British Airways' Spanish merger partner Iberia today said losses in the first nine months of the year more than tripled to €181.9m (£162.4m).
The group is suffering the same industry headaches that left BA with its first ever interim loss this year, with passengers flying less amid the recession.
Iberia's nine-month net loss widened from €51.1m (£46.7m) a year ago after a third quarter slump into the red by €16.4m (£14.6m) against profits of €30.4m (£27.1m) a year earlier.
The group said passenger traffic fell, recording a 6 per cent fall year-on-year in passenger kilometres travelled - a key industry measure - to 13.4 billion in the third quarter.
Its "load factor" - a measure of how well it is filling its planes - fell from 83.2 per cent to 82.1 per cent.
Spain has been hit particularly hard by the global recession, which is taking its toll on flight demand, while Spanish carriers are also facing stiff competition on domestic routes from new high-speed rail links.
But Iberia offered hope the airline sector was pulling out of its nosedive.
It said international passenger traffic started to pick up across the industry in the third quarter, while its own figures showed an improvement on the losses seen in the previous two quarters.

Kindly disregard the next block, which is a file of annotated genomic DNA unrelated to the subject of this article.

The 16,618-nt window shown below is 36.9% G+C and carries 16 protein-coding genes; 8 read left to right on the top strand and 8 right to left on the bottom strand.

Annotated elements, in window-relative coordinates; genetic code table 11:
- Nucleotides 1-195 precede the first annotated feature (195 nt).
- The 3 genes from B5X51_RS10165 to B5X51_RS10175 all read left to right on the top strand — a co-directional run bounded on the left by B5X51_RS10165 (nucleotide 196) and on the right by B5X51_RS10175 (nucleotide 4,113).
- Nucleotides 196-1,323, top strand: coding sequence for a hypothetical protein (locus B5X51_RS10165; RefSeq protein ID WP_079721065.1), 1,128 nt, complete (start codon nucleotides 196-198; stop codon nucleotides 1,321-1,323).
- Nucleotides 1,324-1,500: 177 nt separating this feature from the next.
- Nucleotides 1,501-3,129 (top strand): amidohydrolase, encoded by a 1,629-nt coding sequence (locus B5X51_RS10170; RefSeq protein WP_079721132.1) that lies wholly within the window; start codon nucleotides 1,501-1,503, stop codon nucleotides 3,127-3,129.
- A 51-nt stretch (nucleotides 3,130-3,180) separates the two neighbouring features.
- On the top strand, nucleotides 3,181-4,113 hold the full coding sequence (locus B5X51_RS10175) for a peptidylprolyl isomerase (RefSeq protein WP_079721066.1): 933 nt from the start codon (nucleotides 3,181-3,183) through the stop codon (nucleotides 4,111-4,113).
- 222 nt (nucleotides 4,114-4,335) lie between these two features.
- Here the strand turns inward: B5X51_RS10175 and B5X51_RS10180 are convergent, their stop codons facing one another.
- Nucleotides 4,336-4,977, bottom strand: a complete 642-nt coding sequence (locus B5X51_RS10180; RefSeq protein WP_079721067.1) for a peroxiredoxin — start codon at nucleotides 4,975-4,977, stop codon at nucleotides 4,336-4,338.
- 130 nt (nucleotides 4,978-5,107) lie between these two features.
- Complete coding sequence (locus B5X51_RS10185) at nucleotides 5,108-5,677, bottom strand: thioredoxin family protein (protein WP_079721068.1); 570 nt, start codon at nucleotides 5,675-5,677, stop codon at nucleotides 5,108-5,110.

Iberia has joined rivals such as BA in slashing capacity, jobs and the number of planes in its fleet to meet the lower levels of demand.
It has reduced its total headcount by 4 per cent - or nearly 1,000 staff - year-on-year to 20,863 over the past nine months, while also imposing salary freezes.
BA has been taking more drastic action on these shores, only last week announcing another 1,200 job losses to take the total reduction to 4,900 by next year.
The British airline announced a record pre-tax loss of £292 million for the six months to the end of September - an inaugural loss in what is normally a buoyant period for the airline as it includes the holiday season.
BA, which recorded a loss of £401m in its previous financial year, said total revenues slumped by almost 14 per cent in the period.